By TYLER ELLYSON
KEARNEY – In her final story – “The Best Years” – author Willa Cather writes about the relationship between a school superintendent, Evangeline Knightly, and a young teacher named Lesley Ferguesson.
Published posthumously, the story details the kindness and wisdom Knightly shares with the teacher before shifting to the future, when the superintendent returns to town to leave flowers on Ferguesson’s grave.
Cather wrote “The Best Years” in 1945 – just two years before her death – drawing heavily on her own life and childhood experiences.
“At the end of her life, she’s reflecting on all of these things, and the person who she thinks about is that teacher who inspired her and made her who she was,” said Nathan Tye, an assistant history professor at the University of Nebraska at Kearney.
That person is Evangeline “Eva” King, represented in “The Best Years” by the character Evangeline Knightly. She’s better known on the UNK campus by her married name, Eva Case.
Cather referred to Case as “the first person whom I ever cared a great deal for outside of my own family.” She was a role model and close friend who encouraged Cather to find her way in the world of imaginative thought.
A lifelong educator who served as an elementary teacher, principal and superintendent, Case was the first person to interview Cather when she enrolled in school in Red Cloud after her family moved there from rural Webster County in 1884.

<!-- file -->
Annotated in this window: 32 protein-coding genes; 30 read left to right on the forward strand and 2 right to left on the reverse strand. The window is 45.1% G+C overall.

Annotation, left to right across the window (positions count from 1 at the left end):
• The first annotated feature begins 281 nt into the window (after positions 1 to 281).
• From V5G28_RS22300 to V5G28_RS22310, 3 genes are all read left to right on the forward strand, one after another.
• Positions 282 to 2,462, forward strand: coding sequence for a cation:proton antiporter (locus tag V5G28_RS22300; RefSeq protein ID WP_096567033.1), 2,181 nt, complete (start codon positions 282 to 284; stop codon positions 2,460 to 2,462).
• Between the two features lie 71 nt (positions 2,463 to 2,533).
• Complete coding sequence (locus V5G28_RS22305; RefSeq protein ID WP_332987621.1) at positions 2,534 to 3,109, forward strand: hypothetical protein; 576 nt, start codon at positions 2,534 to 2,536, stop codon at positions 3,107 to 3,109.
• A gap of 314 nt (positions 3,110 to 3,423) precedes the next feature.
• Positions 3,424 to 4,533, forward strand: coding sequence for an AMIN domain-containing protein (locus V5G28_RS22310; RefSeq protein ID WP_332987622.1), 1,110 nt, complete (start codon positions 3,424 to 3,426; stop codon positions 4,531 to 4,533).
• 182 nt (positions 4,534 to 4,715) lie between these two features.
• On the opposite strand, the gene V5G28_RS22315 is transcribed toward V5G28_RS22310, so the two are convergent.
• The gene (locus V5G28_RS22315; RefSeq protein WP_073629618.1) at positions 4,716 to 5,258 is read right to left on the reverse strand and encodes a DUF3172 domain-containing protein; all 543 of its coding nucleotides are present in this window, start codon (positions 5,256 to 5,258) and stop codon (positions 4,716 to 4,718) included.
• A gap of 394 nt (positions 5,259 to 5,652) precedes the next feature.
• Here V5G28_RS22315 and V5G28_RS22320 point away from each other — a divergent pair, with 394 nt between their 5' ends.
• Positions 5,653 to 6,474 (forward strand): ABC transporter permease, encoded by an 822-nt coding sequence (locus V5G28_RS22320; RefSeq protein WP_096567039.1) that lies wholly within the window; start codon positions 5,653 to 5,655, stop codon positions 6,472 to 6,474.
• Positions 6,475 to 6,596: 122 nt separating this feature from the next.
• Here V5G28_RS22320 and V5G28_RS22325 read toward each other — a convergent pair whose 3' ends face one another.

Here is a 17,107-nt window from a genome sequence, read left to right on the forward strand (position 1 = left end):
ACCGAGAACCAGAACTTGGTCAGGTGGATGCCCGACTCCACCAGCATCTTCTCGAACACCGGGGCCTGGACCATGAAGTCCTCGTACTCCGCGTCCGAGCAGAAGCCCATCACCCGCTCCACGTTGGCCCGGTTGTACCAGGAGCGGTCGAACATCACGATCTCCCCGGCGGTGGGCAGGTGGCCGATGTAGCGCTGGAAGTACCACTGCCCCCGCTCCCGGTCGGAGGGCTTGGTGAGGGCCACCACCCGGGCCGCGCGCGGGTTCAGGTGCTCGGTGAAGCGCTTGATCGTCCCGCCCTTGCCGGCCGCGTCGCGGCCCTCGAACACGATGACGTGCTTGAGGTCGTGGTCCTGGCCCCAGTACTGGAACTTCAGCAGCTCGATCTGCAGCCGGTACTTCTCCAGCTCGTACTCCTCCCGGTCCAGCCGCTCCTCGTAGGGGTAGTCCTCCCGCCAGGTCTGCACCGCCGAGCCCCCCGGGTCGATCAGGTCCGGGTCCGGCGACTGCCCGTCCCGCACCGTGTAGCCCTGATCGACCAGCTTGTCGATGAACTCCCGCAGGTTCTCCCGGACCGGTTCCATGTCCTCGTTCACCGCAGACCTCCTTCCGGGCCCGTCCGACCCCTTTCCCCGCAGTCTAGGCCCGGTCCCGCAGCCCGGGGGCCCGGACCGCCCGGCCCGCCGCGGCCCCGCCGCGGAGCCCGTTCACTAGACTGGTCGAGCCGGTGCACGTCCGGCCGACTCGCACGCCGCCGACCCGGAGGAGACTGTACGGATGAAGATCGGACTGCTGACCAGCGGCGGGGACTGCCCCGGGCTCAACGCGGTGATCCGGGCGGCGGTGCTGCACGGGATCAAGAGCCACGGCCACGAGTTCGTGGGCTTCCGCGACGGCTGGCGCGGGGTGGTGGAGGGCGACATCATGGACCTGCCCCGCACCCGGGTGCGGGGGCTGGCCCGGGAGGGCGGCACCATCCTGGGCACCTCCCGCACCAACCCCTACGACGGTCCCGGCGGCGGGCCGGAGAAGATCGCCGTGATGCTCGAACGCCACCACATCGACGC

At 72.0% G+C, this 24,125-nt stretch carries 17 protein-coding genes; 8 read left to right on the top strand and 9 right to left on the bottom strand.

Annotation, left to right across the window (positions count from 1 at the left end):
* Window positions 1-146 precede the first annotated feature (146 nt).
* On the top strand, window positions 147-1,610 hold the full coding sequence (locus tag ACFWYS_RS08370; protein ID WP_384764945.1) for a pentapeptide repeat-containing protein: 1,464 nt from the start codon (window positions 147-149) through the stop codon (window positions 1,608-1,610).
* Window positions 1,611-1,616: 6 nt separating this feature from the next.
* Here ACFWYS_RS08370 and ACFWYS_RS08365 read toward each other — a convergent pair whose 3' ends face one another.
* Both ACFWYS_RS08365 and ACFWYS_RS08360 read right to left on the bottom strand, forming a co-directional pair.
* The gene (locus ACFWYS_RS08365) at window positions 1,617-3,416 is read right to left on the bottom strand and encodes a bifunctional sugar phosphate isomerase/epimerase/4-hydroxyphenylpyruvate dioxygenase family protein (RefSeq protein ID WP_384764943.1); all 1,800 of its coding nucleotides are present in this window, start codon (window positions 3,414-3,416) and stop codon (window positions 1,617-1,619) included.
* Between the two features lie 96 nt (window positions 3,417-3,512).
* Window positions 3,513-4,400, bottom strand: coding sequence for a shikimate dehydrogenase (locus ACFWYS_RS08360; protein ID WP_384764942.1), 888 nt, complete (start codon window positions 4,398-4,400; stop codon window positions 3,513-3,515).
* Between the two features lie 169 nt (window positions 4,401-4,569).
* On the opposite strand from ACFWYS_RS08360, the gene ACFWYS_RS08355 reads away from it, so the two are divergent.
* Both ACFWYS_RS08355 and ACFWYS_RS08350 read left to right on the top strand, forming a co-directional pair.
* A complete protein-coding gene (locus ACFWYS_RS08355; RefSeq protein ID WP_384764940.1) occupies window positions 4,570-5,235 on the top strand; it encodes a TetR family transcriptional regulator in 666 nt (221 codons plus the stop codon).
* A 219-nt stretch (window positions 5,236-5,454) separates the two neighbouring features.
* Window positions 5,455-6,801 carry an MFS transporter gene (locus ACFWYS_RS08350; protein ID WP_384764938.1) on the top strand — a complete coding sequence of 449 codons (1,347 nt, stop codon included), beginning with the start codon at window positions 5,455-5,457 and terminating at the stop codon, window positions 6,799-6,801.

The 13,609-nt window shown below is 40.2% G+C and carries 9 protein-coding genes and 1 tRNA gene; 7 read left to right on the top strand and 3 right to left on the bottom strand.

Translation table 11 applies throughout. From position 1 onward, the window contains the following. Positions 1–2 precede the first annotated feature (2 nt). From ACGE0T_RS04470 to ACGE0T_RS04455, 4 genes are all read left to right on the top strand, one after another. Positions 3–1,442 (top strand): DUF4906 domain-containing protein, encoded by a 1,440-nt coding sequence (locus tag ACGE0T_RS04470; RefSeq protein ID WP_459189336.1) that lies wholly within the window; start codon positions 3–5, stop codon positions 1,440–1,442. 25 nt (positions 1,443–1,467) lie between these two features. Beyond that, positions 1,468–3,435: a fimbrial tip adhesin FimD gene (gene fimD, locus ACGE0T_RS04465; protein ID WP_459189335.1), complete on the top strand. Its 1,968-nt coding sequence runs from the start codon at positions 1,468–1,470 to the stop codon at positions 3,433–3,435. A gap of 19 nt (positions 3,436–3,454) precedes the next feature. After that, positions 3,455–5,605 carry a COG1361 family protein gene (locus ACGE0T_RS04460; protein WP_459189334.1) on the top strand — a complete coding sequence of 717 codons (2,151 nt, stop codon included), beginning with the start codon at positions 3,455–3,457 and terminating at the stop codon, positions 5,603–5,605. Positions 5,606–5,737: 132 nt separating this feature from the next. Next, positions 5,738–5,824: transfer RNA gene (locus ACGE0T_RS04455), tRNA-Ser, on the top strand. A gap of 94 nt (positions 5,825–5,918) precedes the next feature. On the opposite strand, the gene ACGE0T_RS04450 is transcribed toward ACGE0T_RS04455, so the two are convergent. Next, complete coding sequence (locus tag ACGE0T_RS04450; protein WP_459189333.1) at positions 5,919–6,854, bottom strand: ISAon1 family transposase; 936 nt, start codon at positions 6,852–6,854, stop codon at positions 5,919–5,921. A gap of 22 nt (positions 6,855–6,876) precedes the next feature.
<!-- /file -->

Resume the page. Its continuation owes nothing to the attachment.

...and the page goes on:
“Already I think Eva could see this is a young, precocious girl who is going to really do something with herself,” Tye said.
Case became Cather’s teacher a year later and continued to mentor her during high school and college. When Cather graduated from the University of Nebraska-Lincoln in 1895 and moved back to Red Cloud, it was Case and her husband who provided the “timely counsel” that gave her the courage to go on with her plans for self-improvement, according to Tye.
“Eva Case is the one who told Willa you’re too big for Red Cloud. Your future doesn’t lie here,” Tye explained.
Living first in Pittsburgh and later New York City, Cather went on to become one of the greatest American novelists of the 20th century. Her works include “My Ántonia,” “O Pioneers!” “Alexander’s Bridge,” “One of Ours,” “My Mortal Enemy,” “Death Comes for the Archbishop” and numerous other novels, short stories and poems.
Following her husband’s death, Case resigned as the superintendent in Red Cloud in June 1905 to take a position at the newly opened Nebraska State Normal School at Kearney, now known as UNK. She was the first preceptress at Green Terrace Hall, a former hotel that served as the school’s lone dormitory at that time.
“She was hired right at the founding of the Normal School and was the second-highest-paid employee here, right under President A.O. Thomas,” Tye said.
Case earned $1,350 a year to teach and oversee Green Terrace as the housemother. Although she worked at the Normal School for less than two years, her time there was certainly impactful.
When she became severely ill in 1907, Thomas moved her to the president’s house to receive care before she was transferred to the Presbyterian Hospital in Omaha, where doctors discovered she had advanced liver cancer. She passed away in November of that year.
During a chapel service on campus, school librarian Anna Jennings eulogized her friend and colleague, highlighting her unselfishness, thoughtfulness and compassion. Classes were canceled that day so students could attend.